Figure 21 depicts a high-level abstract mapping from the CF-CDM grid profile model to the DiscreteGridPointCoverage profile model. The dotted lines are intended to show the correspondence between concepts in the CF-CDM and in the DiscreteGridPointCoverage models. In particular, concepts in the CF-CDM model may have more than one counterpart concept, or none (as indicated by the usual multiplicity ranges on the arrow ends).
Fig. 21

Mapping between the CF-CDM Grid and ISO DiscreteGridPointCoverage profile models

This high-level correspondences should provide the basis for the actual logical and physical mappings between realizations of the two abstract models. Actually, the proposed mapping is based on an experimental mapping between two such realizations of CF-CDM and ISO DiscreteGridPointCoverage: respectively, netCDF-CF and the OGC Coverage, as implemented in WCS. The mapping was defined and implemented in the framework of GALEON 1 and 2 Interoperability Experiment (Nativi et al. 2005).

However, the definition and implementation details of such logical and physical mappings are out of the scope of this work.

Mapping rules

A CF-CDM grid dataset may include more than one DiscreteGridPointCoverage, since it may contain (groups of) variables with different CoordinateSystems (e.g. Latitude–Longitude, Latitude–Longitude–Height).

In principle, grouping the variables defined in a dataset by their CoordinateSystem, a DiscreteGridPointCoverage may be defined for each group.

Actually, the association of groups and coverages may not be one-to-one, since the concept of coordinate system in CF-CDM is wider than CRS; in fact, parametric coordinate systems are allowed in CF-CDM but not in CRS2. A coordinate system is of type parametric if a physical or material property is used as a dimension (ISO 19111–2 Geographic information—Spatial referencing by coordinates—Part 2: Extension for parametric values); valuable examples are pressure in meteorology and density in oceanography. Hence, some of the obtained coverages may be further grouped together. It is also possible that a CoordinateSystem entity does not contain any axes allowed in coverage CRS (i.e. only parametric dimension axes); the associated variables would then originate no DiscreteGridPointCoverage instance.

In general, only spatial and temporal coordinates in a CF-CDM CoordinateSystem become part of a coverage CRS, whereas parametric dimension axes are mapped to compound range set components.

The domain of each DiscreteGridPointCoverage is obviously characterized by an implicit geometry, that is a regularly spaced grid. In general, the grid geometry of a DiscreteGridPointCoverage may be slanted, with respect to the CRS axes, by specifying appropriate offset vectors. However, the selected profile of CF-CDM only permits orthogonal grids, that is grids which are aligned with the CoordinateSystem axes (future evolutions of the CF-CDM profile may support slanted/compressed grids, or even non-numeric coordinate axis, e.g. by means of netCDF-CF features as AuxiliaryCoordinateVariable and coordinates attributes).

The domain of each coverage may be described by the extent of the related coordinate axis variables (if present).

The range-set of each DiscreteGridPointCoverage is a list of records with an attribute for every related CF-CDM variable and for every CoordinateAxis of the CoordinateSystem that is not allowed in CRS (i.e. parametric dimension axes).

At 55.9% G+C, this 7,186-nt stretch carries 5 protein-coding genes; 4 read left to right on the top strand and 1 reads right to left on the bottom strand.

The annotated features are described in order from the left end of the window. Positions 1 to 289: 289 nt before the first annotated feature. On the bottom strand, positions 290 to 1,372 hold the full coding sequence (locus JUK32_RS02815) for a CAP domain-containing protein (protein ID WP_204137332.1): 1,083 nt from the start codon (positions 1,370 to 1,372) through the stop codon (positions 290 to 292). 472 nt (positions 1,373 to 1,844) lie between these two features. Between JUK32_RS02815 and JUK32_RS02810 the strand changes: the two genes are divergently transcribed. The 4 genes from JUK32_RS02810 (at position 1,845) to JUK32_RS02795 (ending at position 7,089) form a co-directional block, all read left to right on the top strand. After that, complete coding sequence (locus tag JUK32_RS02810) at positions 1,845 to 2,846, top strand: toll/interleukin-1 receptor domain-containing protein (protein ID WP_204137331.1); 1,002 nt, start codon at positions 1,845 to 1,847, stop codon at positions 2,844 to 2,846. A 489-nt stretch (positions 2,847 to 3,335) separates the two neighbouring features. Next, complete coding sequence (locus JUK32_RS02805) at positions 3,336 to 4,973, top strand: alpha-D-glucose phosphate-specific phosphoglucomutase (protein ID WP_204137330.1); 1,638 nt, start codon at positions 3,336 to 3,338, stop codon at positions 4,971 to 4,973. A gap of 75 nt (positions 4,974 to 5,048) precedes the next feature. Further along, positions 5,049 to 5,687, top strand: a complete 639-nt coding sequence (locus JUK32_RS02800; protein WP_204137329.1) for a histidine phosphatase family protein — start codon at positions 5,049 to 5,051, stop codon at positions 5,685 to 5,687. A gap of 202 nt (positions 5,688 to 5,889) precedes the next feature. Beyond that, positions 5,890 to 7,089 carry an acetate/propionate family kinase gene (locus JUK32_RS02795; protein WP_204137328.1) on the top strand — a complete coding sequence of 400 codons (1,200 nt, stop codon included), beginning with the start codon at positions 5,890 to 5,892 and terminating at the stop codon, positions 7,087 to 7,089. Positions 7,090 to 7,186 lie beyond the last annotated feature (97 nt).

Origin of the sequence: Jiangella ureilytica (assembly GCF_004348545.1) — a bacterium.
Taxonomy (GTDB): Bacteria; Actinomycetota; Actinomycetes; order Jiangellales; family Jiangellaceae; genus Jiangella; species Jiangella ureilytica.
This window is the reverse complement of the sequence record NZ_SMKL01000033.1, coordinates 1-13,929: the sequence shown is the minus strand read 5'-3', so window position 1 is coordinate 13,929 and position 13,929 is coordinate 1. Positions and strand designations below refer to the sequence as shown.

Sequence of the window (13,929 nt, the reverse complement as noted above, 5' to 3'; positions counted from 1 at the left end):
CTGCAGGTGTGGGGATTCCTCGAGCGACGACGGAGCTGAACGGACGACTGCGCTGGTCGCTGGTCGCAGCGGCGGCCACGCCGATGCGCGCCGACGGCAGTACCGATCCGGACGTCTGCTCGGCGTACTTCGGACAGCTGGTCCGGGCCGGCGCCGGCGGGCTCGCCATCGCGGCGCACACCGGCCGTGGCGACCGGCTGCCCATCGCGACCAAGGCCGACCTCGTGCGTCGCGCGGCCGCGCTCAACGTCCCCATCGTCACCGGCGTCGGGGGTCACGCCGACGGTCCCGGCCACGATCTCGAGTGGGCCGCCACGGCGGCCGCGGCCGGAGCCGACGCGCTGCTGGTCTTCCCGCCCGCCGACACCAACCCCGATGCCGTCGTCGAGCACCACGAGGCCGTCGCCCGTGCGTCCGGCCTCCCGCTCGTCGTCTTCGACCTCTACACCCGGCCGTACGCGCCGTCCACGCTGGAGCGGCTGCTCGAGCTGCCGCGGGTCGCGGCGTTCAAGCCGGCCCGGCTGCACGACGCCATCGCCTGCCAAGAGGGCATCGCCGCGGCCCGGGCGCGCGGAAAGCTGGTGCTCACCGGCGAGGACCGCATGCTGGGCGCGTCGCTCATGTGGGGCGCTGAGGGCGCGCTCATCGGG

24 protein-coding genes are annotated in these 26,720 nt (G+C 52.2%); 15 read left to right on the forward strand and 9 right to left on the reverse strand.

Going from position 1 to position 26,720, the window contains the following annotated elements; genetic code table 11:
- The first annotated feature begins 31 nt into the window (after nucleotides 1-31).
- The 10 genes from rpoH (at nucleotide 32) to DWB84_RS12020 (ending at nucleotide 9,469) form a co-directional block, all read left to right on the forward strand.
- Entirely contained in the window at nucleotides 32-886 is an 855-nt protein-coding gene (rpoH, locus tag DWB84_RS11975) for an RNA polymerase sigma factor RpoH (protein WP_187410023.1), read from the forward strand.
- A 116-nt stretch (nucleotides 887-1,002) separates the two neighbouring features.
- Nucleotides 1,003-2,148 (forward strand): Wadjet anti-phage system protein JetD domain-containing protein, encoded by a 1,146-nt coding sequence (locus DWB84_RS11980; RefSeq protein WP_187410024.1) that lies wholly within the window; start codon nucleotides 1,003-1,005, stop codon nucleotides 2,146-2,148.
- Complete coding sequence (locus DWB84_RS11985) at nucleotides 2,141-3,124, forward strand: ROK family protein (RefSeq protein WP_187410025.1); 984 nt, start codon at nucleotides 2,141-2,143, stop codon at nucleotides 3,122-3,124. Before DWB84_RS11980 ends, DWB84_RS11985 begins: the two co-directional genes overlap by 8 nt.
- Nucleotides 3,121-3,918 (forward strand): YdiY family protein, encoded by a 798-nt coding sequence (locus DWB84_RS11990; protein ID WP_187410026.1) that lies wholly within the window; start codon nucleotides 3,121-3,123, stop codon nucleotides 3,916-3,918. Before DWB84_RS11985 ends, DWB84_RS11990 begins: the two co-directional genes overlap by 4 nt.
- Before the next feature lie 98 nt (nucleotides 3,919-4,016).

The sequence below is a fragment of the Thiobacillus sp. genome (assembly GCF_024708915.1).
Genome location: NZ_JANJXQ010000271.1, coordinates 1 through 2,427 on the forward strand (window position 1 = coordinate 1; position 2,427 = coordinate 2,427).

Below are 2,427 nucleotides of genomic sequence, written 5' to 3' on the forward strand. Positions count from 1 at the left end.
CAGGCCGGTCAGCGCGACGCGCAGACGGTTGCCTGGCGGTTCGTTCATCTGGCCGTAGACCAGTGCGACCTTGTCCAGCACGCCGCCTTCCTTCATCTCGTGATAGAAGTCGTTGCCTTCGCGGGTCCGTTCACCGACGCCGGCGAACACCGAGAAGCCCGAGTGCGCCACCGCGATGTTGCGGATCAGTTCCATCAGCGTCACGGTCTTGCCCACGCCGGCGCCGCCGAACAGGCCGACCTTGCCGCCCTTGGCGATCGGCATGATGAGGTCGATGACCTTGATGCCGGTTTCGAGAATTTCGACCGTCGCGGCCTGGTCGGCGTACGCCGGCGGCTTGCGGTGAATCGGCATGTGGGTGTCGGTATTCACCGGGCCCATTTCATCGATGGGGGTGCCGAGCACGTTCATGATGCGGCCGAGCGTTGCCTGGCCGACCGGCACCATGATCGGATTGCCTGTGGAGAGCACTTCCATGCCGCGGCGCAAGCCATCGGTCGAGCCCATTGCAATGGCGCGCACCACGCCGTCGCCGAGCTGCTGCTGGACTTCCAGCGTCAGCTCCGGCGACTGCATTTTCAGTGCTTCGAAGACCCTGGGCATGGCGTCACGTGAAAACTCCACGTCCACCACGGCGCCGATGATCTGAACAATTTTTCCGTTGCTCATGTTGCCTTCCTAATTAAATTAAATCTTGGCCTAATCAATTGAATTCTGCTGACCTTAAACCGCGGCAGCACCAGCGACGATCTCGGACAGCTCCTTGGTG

Table 3 further illustrates the mapping from the CF-CDM grid data model to that of ISO DiscreteGridPointCoverage data model.
Table 3

CF-netCDF to ISO DiscreteGridPointCoverage mappings

CF-CDM grid data entity

ISO 19123 DiscreteGridPointCoverage profile


One or more DiscreteGridPointCoverage


Record attribute



CoordinateAxis allowed in CRS

CRS axis

CoordinateAxis not allowed in CRS (i.e. parametric dimension axis)

Record attribute


List of Records

To exemplify the mapping, let’s consider a fictitious instance of a CF-CDM dataset, containing variables v1, v2, v3, respectively defined on CoordinateSystem cs1={Latitude, Longitude}, cs2={Latitude, Longitude, Height}, cs3={Latitude, Longitude, Pressure}, as follows:
  • Dataset{
    • CoordinateSystem cs1=<Latitude, Longitude>

    • CoordinateSystem cs2=<Latitude, Longitude, Height>

    • CoordinateSystem cs3=<Latitude, Longitude, Pressure>

    • CoordinateAxis Latitude=<20, 22, 24>

    • CoordinateAxis Longitude=<40, 41, 42>

    • CoordinateAxis Height=<10, 11>

    • CoordinateAxis Pressure=<100, 200>

    • Variable v1=<cs1, <1, 2, 3, 4, 5, 6, 7, 8, 9>>

    • Variable v2=<cs2, <1, 2, 3, 4, 5, 6, 7, 8, 9, 10, 11, 12, 13, 14, 15, 16, 17, 18>>

    • Variable v3=<cs3, <1, 2, 3, 4, 5, 6, 7, 8, 9, 10, 11, 12, 13, 14, 15, 16, 17, 18>>

  • }

In the above syntax, a Variable is represented as an ordered list (delimited by the acute brackets ‘<’ and ‘>’) with a CoordinateSystem and an ordered list of (scalar) values. The association between a value and its coordinates in the associated CoordinateSystem is implied by its position in the list, according to the usual linearization of indices of multi-dimensional arrays (cfr. the C language). E.g. expressing v1 values as a bidimensional array v1’[i][j], where i is the i-th Latitude value and j is the j-th Longitude value, then we have v1’[i][j] = v1[i*|Longitude| + j]. Hence, at 20°N, 41°E, v1=2.

When applied to v1 and v2, the mapping described above would include the following coverages (each list of records in the Rangeset contains a single record, so a few extra ‘{}’ have been neglected):
  • Coverage{
    • CRS=<Latitude, Longitude>

    • Grid={origin=<20, 40>, offsetVectors=<<2, 0>, <0, 1>>
      • }

    • Rangeset=<{<v1, 1>}, {<v1, 2>}, {<v1, 3>}, {<v1, 4>}, {<v1, 5>}, {<v1, 6>}, {<v1, 7>}, {<v1, 8>}, {<v1, 9>}>

  • }

  • Coverage{